You can download the demo ZIP file provided above. There are two assemblies, the run time and design time. Extract the run time assembly (HT.CustomControl.AnimationCtrl.dll) to \Program Files\Microsoft Visual Studio .NET 2003\CompactFrameworkSDK\v1.0.5000\Windows CE\ and create a subfolder Designer if it dosn’t exist and copy over the design time assembly (HT.CustomControl.AnimationCtrl.Design.dll). Next, add it to your VS.NET Toolbox (View->Toolbox or Ctrl+Alt+X). You may want to create your own control tab by right-click and Add Tab. Then add the control assembly by selecting Add/Remove Items… menu item to the newly created tab. Then browse and find the HT.CustomControl.AnimationCtrl.Design.dll assembly from the {Installation Directory}\Designer\ folder, click OK, then you should be able to see and drag-&-drop the control to your form.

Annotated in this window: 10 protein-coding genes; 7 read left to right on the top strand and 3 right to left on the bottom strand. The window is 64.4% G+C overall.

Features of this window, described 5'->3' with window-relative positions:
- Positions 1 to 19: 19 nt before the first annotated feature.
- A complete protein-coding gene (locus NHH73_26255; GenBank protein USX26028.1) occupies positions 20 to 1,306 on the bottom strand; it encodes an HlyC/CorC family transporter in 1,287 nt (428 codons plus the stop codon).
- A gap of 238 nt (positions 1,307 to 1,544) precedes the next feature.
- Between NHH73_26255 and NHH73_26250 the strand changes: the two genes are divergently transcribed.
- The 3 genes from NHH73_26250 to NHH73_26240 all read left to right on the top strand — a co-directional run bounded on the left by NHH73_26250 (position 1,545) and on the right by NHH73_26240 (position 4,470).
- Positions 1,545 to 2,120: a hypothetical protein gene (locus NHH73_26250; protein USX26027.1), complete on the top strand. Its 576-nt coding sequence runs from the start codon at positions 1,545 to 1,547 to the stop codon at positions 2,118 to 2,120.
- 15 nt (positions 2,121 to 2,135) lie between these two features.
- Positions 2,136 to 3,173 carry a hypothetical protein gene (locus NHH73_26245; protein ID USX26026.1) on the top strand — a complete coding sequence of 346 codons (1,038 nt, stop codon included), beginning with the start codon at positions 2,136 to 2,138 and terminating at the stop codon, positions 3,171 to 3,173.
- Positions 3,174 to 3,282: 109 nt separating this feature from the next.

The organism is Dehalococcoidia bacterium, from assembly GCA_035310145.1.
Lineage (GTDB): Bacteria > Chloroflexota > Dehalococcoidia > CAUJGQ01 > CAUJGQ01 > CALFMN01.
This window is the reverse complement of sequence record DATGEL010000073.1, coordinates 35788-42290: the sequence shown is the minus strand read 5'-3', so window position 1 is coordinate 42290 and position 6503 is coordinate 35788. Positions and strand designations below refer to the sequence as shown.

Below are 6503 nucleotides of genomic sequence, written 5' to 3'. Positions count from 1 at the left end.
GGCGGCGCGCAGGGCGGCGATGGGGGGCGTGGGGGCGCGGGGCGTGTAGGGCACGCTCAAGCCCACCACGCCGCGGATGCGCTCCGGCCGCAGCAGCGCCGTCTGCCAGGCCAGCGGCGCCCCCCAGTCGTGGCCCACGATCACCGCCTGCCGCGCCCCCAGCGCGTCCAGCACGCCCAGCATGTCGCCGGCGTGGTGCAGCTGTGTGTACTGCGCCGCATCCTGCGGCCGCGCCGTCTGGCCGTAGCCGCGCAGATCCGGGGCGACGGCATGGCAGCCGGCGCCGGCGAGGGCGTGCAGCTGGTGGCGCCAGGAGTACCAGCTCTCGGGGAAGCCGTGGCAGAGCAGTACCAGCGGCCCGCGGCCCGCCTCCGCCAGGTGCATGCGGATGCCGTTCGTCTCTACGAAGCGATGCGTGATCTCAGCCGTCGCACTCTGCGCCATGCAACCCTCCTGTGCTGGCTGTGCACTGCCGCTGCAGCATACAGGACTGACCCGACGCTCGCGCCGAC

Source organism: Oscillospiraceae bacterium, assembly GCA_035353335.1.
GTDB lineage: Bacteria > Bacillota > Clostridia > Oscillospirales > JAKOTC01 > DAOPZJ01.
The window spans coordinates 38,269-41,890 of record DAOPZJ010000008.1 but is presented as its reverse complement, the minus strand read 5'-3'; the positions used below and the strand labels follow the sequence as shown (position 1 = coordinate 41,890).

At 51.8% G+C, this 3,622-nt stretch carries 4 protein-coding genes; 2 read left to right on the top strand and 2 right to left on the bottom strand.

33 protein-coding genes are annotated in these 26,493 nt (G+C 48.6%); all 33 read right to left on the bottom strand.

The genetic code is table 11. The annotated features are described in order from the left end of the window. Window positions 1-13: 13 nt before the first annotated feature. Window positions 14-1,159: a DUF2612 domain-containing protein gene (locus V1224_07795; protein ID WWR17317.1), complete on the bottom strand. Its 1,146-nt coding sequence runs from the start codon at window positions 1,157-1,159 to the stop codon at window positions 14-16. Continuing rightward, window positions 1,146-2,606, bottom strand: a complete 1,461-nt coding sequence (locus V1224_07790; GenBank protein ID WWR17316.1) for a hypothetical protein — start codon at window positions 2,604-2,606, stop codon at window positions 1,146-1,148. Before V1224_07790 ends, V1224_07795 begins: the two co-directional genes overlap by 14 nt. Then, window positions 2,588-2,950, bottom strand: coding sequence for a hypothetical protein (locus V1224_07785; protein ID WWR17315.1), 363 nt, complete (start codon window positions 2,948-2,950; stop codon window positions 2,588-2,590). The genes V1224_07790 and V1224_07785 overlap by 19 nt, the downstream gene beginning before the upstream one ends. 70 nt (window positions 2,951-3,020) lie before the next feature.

The code design

The main single important file in the solution is AnimationCtrl.cs under the runtime AnimationControl project. This file contains all the fields, properties, and methods that the control is using. The file starts with the class AnimationCtrl declaration which inherits from the Control class:

public class AnimationCtrl : System.Windows.Forms.Control
{
   ...
}

In the next block following the class declaration, the fields required in defining the class are specified.

...
#region fields
protected Bitmap    m_bmp;          // offscreen bitmap
protected Graphics  m_graphics;
protected int       iloop;
protected int       nLoop;
protected bool      bStarted;